A mutagenesis screen for essential plastid biogenesis genes in human malaria parasites
Author(s)Hari, Sanjay B.; Sauer, Rober T.
MetadataShow full item record
Endosymbiosis has driven major molecular and cellular innovations. Plasmodium spp. parasites that cause malaria contain an essential, non-photosynthetic plastid—the apicoplast— which originated from a secondary (eukaryote–eukaryote) endosymbiosis. To discover organellar pathways with evolutionary and biomedical significance, we performed a mutagenesis screen for essential genes required for apicoplast biogenesis in Plasmodium falciparum. Apicoplast(−) mutants were isolated using a chemical rescue that permits conditional disruption of the apicoplast and a new fluorescent reporter for organelle loss. Five candidate genes were validated (out of 12 identified), including a triosephosphate isomerase (TIM)-barrel protein that likely derived from a core metabolic enzyme but evolved a new activity. Our results demonstrate, to our knowledge, the first forward genetic screen to assign essential cellular functions to unannotated P. falciparum genes. A putative TIM-barrel enzyme and other newly identified apicoplast biogenesis proteins open opportunities to discover new mechanisms of organelle biogenesis, molecular evolution underlying eukaryotic diversity, and drug targets against multiple parasitic diseases.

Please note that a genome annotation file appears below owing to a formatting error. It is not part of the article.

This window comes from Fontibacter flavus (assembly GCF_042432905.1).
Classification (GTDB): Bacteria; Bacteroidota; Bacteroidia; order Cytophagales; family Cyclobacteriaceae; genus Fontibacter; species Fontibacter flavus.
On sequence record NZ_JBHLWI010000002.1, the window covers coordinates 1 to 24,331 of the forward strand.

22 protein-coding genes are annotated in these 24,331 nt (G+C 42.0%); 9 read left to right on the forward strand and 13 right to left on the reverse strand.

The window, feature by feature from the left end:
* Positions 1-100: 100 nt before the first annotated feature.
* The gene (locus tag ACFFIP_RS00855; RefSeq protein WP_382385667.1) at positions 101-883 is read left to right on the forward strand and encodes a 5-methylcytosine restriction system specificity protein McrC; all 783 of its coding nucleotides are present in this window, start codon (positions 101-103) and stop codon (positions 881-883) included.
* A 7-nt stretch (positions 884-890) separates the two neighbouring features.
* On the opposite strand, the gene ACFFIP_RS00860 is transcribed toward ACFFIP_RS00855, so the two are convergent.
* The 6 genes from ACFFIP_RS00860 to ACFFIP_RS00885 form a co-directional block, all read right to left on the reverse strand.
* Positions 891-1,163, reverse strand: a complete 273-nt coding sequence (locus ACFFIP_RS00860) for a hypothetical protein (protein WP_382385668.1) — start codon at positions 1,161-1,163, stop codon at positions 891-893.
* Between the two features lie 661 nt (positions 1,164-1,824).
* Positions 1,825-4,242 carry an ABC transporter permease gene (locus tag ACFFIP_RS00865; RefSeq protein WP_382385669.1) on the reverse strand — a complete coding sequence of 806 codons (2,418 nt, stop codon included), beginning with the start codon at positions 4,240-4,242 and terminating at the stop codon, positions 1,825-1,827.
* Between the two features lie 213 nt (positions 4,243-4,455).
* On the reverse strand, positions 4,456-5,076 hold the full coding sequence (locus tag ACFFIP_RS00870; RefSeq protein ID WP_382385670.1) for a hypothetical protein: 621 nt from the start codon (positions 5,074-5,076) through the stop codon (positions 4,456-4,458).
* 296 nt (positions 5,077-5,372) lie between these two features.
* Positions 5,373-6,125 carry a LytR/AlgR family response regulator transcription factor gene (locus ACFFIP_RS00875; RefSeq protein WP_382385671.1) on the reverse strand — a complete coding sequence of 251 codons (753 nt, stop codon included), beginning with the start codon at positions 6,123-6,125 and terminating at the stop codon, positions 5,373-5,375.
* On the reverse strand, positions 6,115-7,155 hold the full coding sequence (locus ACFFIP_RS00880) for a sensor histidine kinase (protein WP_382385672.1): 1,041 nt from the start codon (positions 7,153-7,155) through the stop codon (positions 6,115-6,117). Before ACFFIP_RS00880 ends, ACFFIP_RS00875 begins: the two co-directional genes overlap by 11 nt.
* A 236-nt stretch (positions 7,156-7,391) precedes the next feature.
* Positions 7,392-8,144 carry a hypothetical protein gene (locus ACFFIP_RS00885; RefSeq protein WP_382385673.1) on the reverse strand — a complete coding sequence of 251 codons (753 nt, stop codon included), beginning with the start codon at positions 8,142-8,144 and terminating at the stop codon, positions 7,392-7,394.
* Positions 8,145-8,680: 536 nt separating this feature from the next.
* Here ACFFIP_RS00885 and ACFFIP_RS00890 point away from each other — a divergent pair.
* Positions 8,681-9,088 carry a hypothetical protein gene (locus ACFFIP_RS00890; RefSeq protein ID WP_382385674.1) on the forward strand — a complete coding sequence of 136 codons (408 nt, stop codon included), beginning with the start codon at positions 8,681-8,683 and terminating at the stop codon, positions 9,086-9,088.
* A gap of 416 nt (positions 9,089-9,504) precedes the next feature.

DepartmentMassachusetts Institute of Technology. Department of Biology
Public Library of Science (PLoS)
Tang, Yong et al. "A mutagenesis screen for essential plastid biogenesis genes in human malaria parasites." PloS one 17 (2019): journal.pbio.3000136 © 2019 The Author(s)
Final published version
General Biochemistry, Genetics and Molecular Biology, General Immunology and Microbiology, General Neuroscience, General Agricultural and Biological Sciences